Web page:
Hesperian Health Guides

How to Correct Contractures Using Adjustable Braces

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HealthWiki > Disabled Village Children > Chapter 59: Correcting Joint Contractures > How to Correct Contractures Using Adjustable Braces


The advantage of these braces is that children do not have to visit the rehabilitation center so often to have them adjusted. The family can adjust them at home.

Orthopedic suppliers in some countries sell special knee and ankle joints that can be locked in different positions. But these are very expensive. However, a skilled village craftsperson can put together something similar:

Knee and ankle joints can be adjusted every few days to gradually straighten the joints. Space the holes on the 2 pieces differently so that lining them up allows a range of small adjustments.
Leg in adjustable brace, arrows.
Metal pieces with screws to adjust.
leather or plastic cuffs adjustment screw or pin


A much simpler low-cost model can be made of round or flat metal bar.

Two designs for adjustable braces to correct ankle contractures

1.
wood wedges of different widths notch to grip rod
Three wood wedges of different widths.
Wood stop connected to board, wedge and bar.
wood stop
Fit different wedges between stop and rod to change adjustment.
Add a wide, well-padded ankle strap.

Note: This design is complicated to make, but can be adjusted while the brace is on the child.


2. Bent metal rods pointed at one another. Wood in shape of foot with 2 screws, 2 bars.
wood and rod brace with a strap at the ankle.
wide strap
soft pad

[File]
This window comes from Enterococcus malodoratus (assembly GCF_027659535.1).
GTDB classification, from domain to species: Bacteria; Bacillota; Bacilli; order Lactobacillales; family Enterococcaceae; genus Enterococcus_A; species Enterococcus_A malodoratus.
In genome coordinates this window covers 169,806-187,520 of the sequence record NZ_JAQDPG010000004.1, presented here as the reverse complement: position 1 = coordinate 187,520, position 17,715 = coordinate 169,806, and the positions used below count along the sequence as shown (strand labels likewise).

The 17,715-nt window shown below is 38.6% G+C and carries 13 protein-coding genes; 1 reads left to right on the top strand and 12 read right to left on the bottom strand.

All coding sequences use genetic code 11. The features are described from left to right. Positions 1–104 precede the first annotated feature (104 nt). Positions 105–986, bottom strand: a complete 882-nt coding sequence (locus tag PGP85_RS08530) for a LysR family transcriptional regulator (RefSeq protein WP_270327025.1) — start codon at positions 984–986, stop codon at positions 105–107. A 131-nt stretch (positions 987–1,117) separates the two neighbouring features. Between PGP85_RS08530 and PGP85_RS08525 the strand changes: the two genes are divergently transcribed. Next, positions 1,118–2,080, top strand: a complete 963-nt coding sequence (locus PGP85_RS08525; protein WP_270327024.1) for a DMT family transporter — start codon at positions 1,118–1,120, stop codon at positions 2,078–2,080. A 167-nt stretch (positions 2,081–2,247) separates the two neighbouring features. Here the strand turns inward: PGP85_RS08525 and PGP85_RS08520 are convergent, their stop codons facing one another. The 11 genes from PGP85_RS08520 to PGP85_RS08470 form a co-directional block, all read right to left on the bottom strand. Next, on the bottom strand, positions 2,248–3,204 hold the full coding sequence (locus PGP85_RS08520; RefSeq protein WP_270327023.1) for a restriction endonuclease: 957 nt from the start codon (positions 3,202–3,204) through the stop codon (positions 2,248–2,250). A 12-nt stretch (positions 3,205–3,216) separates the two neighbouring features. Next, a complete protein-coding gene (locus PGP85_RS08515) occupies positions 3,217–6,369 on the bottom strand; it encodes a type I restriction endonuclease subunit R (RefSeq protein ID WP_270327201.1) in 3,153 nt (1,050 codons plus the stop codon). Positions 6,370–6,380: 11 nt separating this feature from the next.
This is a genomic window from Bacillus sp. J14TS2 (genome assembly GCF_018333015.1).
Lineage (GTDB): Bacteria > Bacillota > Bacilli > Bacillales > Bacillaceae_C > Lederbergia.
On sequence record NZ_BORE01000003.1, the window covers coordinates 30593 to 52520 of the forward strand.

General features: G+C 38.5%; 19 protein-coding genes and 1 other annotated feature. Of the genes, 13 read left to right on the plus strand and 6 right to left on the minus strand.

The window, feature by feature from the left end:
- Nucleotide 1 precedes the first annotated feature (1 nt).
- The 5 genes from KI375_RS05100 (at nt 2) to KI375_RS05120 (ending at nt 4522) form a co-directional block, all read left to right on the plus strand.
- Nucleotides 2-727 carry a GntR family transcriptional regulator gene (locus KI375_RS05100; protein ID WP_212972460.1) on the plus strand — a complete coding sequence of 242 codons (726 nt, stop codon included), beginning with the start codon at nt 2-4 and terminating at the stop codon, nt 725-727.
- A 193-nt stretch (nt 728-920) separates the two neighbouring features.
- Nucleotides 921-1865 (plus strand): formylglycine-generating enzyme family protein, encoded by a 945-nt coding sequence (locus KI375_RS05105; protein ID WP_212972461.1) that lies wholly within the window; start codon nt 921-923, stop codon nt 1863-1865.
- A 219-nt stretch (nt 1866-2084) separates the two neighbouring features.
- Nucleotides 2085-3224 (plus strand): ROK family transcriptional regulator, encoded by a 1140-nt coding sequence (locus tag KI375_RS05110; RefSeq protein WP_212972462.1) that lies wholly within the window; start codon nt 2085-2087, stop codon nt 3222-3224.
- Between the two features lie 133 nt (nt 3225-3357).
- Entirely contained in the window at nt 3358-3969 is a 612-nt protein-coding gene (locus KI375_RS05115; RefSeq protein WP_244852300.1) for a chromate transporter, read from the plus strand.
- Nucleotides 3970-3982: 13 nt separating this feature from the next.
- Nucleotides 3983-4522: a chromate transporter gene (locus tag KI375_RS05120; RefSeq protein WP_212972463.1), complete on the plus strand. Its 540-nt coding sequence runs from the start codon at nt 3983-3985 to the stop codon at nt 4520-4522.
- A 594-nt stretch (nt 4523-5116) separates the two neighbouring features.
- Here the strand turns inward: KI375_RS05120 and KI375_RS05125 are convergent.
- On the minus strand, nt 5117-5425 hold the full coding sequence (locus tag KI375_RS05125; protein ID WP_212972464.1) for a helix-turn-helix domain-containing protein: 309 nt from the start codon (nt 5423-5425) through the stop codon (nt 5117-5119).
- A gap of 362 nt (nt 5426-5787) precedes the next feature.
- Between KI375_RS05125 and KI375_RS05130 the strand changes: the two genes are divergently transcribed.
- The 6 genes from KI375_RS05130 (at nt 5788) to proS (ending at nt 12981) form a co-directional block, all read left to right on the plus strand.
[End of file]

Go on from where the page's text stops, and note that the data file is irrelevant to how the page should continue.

Bend the rod tips like this. Bolt them tightly between 2 layers of thin wood. Bend rods up a little more every few days.

An adjustable wood brace for knee and ankle contractures


adjustable wooden full leg brace with arrows pointing toward the knee and ankle cross pieces. winged nut. Using ‘wing nuts’ makes it easier to remove the bolts for clamping the position of the cross pieces.
The positions of these 2 cross pieces can be changed to adjust the angle of the knee and foot. thing piece of wood with holes at both ends. Use thin pieces of hard wood about 2 cm. wide and 6 to 8 mm. thick.



See information about homemade aids to straighten contractures, using car inner tubes and other elastic or springy material.

WARNING!
child with large knee bump and lower leg sagging below the knee.
If a knee looks like this, it is probably dislocated. Trying to straighten it could make the dislocation worse. Take great care to put pressure only on the leg just below and behind the knee, not at the foot. Gradually try to correct the dislocation (bring the lower leg forward) before trying to straighten. If possible, get advice or help from an experienced health worker or specialist.



This page was updated:19 Jan 2018